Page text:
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flandersflyer

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Everything posted by flandersflyer

  1. I'm Fairly sure it'd affect the copper as well...
  2. This is why I'd fill it with water...then freeze it...
  3. Come on then pal... Show me how your going to bend a 1 3/8 copper tube with a 'spring'.... Lol...lol... Sometimes fella...🤔
  4. If he clamped them wood formers in a vice so the sides were in the vice Jaws...then they would be... Steve: Fill the tube either with sand... or water and freeze it.... That will prevent the tube walls from collapsing.. Personally I'd fill it with water and freeze it...
  5. The way to have done that Ben would've been to fill the pipe with water...freeze it...then bend it... The frozen ice plug would've prevented he tube from distorting and rippling etc...
  6. Better making the wood to fit the casting in my book... Face it steve: It's either fettling the wood or packers...i know which one I'd have aimed for... They would have done the same at Thornycrofts no doubt... Keep at it... Maybe next year it'll make shuttleworth...my mate will be back with his albions so no doubt I'll turn up to 'inspect' the finished J...
  7. Another way of pushing larger diameter holes with a modest machine would be using a rotabroach... They cut out a slug...(on the radius)...rather than taking out the whole CSA One of my antique steam powered radial drills has a brass rating plate on it that states: 5" drill at 36RPM You can't even get a 5" drill now... Dia's that size are rotabroach and flycutter work nowadays...
  8. A quick one on using brake presses and folders Steve: If there's a slight overbending of sheet then it's not too much of an issue... Think about what's happening when you put a return on sheet/plate: Your STRETCHING the outer edge of the return...and SHRINKING the inner edge... And as it's considerably easier to stretch...rather than shrink metals then by taking your return just over the required angle....it'll always want to pull back a little to where you need it...🙂 Incidentally: When putting long returns on heavier stuff (1/4" upwards)... what you'll often find is...say you get the return at 90* at the ends...it'll often be under towards the middle...what we used to do was take it to a point where we achieved a 90* return across the middle section...this meant the ends were often over...say 93*-94*...then we'd flip the folded plate over on some trestles...copper hammer and you can bring back the ends cold to 90* by planishing with the copper hammer... Don't forget that once a material has been worked it'll want to relax a little...with a bit of know how you can use this to your advantage...😉 Kind regards Glenn GLMelectrical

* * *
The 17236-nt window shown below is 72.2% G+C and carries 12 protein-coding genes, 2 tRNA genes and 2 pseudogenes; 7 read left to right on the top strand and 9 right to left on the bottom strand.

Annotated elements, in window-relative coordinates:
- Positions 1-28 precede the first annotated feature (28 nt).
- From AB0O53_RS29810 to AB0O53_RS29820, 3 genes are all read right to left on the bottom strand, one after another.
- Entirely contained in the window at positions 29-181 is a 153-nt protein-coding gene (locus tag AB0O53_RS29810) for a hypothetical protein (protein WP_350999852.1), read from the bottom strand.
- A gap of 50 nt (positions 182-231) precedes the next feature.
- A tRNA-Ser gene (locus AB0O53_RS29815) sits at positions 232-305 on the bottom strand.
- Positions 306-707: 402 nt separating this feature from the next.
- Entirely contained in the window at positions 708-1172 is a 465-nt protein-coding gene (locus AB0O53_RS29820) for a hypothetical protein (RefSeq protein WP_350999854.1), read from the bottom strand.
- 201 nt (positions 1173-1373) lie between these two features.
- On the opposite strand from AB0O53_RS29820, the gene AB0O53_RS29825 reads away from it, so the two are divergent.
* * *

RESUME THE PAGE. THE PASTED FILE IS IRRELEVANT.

9. And get rid of people who use their money to push their agendas...even in defiance of a public instruction.... I'd launch em all off the cliffs of Dover...
  10. When did I say Gina Miller couldn't have her say...?